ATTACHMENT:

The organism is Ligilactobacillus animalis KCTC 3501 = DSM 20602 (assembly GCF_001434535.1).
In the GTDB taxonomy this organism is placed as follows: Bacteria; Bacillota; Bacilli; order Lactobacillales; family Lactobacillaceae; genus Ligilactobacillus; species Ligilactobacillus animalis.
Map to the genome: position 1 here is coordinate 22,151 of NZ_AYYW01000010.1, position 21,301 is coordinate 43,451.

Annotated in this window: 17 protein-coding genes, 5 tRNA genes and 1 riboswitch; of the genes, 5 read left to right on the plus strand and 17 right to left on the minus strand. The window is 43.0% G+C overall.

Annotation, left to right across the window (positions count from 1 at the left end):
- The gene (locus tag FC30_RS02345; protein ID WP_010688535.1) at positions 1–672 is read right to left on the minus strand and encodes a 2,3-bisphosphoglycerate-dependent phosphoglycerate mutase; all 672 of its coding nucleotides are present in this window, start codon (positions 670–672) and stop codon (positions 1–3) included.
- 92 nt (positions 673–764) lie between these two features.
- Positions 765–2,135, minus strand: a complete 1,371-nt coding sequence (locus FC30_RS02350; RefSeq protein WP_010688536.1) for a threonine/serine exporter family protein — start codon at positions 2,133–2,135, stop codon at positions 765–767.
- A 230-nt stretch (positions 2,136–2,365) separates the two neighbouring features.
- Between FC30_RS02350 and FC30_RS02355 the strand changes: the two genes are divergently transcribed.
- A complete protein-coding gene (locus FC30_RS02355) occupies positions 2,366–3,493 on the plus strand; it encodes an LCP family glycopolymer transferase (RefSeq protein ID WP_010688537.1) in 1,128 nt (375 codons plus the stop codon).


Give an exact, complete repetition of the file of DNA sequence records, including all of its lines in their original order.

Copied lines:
The organism is Ligilactobacillus animalis KCTC 3501 = DSM 20602 (assembly GCF_001434535.1).
In the GTDB taxonomy this organism is placed as follows: Bacteria; Bacillota; Bacilli; order Lactobacillales; family Lactobacillaceae; genus Ligilactobacillus; species Ligilactobacillus animalis.
Map to the genome: position 1 here is coordinate 22,151 of NZ_AYYW01000010.1, position 21,301 is coordinate 43,451.

Annotated in this window: 17 protein-coding genes, 5 tRNA genes and 1 riboswitch; of the genes, 5 read left to right on the plus strand and 17 right to left on the minus strand. The window is 43.0% G+C overall.

Annotation, left to right across the window (positions count from 1 at the left end):
- The gene (locus tag FC30_RS02345; protein ID WP_010688535.1) at positions 1–672 is read right to left on the minus strand and encodes a 2,3-bisphosphoglycerate-dependent phosphoglycerate mutase; all 672 of its coding nucleotides are present in this window, start codon (positions 670–672) and stop codon (positions 1–3) included.
- 92 nt (positions 673–764) lie between these two features.
- Positions 765–2,135, minus strand: a complete 1,371-nt coding sequence (locus FC30_RS02350; RefSeq protein WP_010688536.1) for a threonine/serine exporter family protein — start codon at positions 2,133–2,135, stop codon at positions 765–767.
- A 230-nt stretch (positions 2,136–2,365) separates the two neighbouring features.
- Between FC30_RS02350 and FC30_RS02355 the strand changes: the two genes are divergently transcribed.
- A complete protein-coding gene (locus FC30_RS02355) occupies positions 2,366–3,493 on the plus strand; it encodes an LCP family glycopolymer transferase (RefSeq protein ID WP_010688537.1) in 1,128 nt (375 codons plus the stop codon).